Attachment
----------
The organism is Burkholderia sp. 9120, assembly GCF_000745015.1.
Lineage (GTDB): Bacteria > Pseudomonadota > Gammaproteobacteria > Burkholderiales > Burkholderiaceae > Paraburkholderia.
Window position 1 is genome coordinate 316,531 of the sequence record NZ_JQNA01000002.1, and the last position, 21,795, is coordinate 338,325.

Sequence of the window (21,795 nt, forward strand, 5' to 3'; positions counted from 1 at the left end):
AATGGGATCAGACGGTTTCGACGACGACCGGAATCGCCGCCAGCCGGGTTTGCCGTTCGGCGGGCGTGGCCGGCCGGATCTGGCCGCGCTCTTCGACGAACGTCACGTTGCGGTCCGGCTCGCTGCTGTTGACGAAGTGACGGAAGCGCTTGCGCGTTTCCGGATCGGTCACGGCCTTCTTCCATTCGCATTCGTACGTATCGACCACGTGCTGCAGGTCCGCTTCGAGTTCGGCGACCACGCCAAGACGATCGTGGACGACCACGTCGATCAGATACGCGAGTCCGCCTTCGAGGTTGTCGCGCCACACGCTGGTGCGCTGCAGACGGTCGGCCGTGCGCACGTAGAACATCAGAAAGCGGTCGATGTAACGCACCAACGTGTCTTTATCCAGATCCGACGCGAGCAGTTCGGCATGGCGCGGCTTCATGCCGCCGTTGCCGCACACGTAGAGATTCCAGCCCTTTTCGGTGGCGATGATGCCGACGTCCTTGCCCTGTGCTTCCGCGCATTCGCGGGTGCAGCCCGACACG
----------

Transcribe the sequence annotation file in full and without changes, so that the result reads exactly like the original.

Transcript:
The organism is Burkholderia sp. 9120, assembly GCF_000745015.1.
Lineage (GTDB): Bacteria > Pseudomonadota > Gammaproteobacteria > Burkholderiales > Burkholderiaceae > Paraburkholderia.
Window position 1 is genome coordinate 316,531 of the sequence record NZ_JQNA01000002.1, and the last position, 21,795, is coordinate 338,325.

Sequence of the window (21,795 nt, forward strand, 5' to 3'; positions counted from 1 at the left end):
AATGGGATCAGACGGTTTCGACGACGACCGGAATCGCCGCCAGCCGGGTTTGCCGTTCGGCGGGCGTGGCCGGCCGGATCTGGCCGCGCTCTTCGACGAACGTCACGTTGCGGTCCGGCTCGCTGCTGTTGACGAAGTGACGGAAGCGCTTGCGCGTTTCCGGATCGGTCACGGCCTTCTTCCATTCGCATTCGTACGTATCGACCACGTGCTGCAGGTCCGCTTCGAGTTCGGCGACCACGCCAAGACGATCGTGGACGACCACGTCGATCAGATACGCGAGTCCGCCTTCGAGGTTGTCGCGCCACACGCTGGTGCGCTGCAGACGGTCGGCCGTGCGCACGTAGAACATCAGAAAGCGGTCGATGTAACGCACCAACGTGTCTTTATCCAGATCCGACGCGAGCAGTTCGGCATGGCGCGGCTTCATGCCGCCGTTGCCGCACACGTAGAGATTCCAGCCCTTTTCGGTGGCGATGATGCCGACGTCCTTGCCCTGTGCTTCCGCGCATTCGCGGGTGCAGCCCGACACG